The Future of Office Space


I ask myself this question every week, knowing this is not something I can solve with a quick Internet search. We are in a crisis without precedent, and the logistics of getting back to working with colleagues in person is going to look different for every company. So rather than spend time searching for an answer, I decided to convene a group of experts and talk about how to frame the question. Last week we all met on Zoom, with a group of 30 business owners to share ideas about what comes next. The event was presented by Business for a Better Portland (BBPDX), and Ashley Henry (executive director) was on hand to kick off the introductions. Our panelists included:

We started the session with an icebreaker related to World Emoji Day (July 17th) and then turned to a more serious question: “What is something your team does together that is difficult to do remotely?” In breakout sessions, the consensus was that communicating on Zoom and Slack offers less opportunity to engage on a human, informal level. It’s a loss on a personal basis and can also make it harder to get work done. Another participant made the point that your work space is a representation of your brand, and there’s only so far you can go with a virtual background. Bringing people together in person helps build confidence that a team can get the job done.

The discussion then turned to some individual questions for the panelists about returning to work in an office. I’ve paraphrased their responses below:

What are some best practices for asking employees to make a significant schedule change that would apply in this situation?

Katrina: Assuming it is safe to do so, employees may return to work using a staggered schedule to allow spacing in the office, or a phased approach based on priority. Employers should consider who is essential to have in the office, but also individual needs of employees such as child care, transportation, and any fears about returning to work in person. Some employees may want to delay a return to work due to legitimate health vulnerabilities while others may volunteer to be among the first to return. After gathering input, employers should develop a process for scheduling work hours/location and apply it consistently.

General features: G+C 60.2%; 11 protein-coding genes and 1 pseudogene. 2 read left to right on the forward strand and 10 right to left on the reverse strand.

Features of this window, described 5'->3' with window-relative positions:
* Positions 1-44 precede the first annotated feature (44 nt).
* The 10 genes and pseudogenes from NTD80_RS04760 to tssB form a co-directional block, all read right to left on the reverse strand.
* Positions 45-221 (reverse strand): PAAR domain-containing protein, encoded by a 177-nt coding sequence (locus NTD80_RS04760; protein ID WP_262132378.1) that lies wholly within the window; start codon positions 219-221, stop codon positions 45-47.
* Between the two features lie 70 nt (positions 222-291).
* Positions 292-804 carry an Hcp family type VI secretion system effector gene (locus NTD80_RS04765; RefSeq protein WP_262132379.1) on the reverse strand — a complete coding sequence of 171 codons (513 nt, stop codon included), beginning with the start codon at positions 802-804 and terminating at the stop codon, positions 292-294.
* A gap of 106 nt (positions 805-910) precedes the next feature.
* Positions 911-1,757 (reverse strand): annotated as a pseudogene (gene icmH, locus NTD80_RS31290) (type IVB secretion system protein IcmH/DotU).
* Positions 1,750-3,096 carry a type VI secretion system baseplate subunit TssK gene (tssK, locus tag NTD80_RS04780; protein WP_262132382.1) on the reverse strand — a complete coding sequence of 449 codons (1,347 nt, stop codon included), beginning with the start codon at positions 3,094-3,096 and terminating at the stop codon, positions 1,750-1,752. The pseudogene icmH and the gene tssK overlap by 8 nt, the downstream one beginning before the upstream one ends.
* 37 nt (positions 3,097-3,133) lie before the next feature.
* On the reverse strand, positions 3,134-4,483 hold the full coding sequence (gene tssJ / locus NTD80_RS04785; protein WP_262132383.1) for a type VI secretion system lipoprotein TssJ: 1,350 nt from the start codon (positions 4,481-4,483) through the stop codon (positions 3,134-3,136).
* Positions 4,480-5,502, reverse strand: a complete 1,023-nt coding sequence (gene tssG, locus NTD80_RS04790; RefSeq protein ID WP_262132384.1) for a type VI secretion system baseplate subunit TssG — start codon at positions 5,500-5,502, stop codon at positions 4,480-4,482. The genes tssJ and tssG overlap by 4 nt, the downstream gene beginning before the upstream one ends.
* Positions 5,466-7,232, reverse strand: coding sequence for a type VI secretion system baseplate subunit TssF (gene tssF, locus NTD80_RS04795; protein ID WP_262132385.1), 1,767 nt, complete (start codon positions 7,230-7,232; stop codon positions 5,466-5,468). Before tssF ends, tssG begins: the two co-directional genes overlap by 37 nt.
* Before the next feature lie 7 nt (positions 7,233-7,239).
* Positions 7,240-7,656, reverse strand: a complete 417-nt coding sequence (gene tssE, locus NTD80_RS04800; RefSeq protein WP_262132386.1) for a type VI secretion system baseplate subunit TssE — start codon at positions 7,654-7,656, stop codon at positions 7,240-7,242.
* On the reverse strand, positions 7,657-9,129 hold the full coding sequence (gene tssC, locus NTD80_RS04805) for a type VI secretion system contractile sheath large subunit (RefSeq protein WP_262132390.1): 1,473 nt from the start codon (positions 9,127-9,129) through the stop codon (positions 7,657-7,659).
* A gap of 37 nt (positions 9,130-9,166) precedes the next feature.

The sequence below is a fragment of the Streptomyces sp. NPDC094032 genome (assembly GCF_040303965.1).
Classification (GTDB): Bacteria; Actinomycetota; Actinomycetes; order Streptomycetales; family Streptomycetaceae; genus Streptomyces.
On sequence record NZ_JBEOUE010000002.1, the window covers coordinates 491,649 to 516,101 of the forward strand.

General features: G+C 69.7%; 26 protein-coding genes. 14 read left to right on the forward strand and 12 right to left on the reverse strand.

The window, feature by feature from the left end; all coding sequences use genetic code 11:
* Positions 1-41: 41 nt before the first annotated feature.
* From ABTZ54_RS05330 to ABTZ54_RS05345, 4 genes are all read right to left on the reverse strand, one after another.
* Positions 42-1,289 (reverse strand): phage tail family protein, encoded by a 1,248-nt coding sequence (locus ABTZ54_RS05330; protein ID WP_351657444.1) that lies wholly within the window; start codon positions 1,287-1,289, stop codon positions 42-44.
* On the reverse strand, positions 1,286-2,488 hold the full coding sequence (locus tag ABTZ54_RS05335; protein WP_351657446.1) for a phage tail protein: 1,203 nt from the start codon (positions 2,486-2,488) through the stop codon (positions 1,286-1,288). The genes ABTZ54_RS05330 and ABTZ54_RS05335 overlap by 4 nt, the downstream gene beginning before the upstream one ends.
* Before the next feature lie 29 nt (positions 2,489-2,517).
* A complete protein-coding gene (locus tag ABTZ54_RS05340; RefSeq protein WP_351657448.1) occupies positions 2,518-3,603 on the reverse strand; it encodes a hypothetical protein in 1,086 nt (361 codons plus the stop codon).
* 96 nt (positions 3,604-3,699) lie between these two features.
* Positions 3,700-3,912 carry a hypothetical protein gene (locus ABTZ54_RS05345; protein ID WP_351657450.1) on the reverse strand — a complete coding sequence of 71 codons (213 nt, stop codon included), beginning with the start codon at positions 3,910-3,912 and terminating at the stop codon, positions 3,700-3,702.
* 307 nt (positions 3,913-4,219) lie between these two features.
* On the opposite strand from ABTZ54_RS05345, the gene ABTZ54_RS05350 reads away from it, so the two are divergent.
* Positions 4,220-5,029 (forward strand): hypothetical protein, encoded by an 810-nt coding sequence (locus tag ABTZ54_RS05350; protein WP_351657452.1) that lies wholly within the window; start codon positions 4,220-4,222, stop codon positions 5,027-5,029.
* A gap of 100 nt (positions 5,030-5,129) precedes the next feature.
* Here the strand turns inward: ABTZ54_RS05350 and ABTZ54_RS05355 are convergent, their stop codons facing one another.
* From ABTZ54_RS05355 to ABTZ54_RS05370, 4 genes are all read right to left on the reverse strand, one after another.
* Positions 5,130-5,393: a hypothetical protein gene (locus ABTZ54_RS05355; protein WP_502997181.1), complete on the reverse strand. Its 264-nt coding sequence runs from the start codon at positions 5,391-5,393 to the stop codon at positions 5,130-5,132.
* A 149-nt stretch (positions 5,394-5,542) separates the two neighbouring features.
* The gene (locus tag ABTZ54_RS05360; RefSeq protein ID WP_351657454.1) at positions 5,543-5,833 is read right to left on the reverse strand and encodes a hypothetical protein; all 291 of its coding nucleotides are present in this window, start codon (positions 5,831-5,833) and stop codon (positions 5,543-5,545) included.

How can design changes to existing office spaces support employee health & productivity?

Eric: We have developed a series of sketches (see below) for design changes that will be desirable in a world with the worst of the pandemic behind us, but still many concerns about public health. Workstations in open office areas may be surrounded by taller barriers made of a transparent material to maintain visibility. Video calls will likely still be happening, so some thought should be given to a nice looking backdrop. Conference rooms will have larger openings, and if possible operable windows for better ventilation. Open shelving and touch free fixtures will be desirable for kitchens. More break areas (with coffee and drinks) may be added throughout the office to limit distance travelled and offer space for collaboration.

What are some cultural differences between workplace public health attitudes in China vs USA?

Jazzy: After grad school, I moved to China to work at an architecture firm. In Chinese culture, windows are kept open to promote ventilation, which is seen as good for air quality, even in the winter. People just wore jackets and nobody complained (except me, the American). In the United States, we are so used to having a tightly controlled temperature in the office, but we may need to adapt to a situation where air quality and worker health override a need for absolute comfort.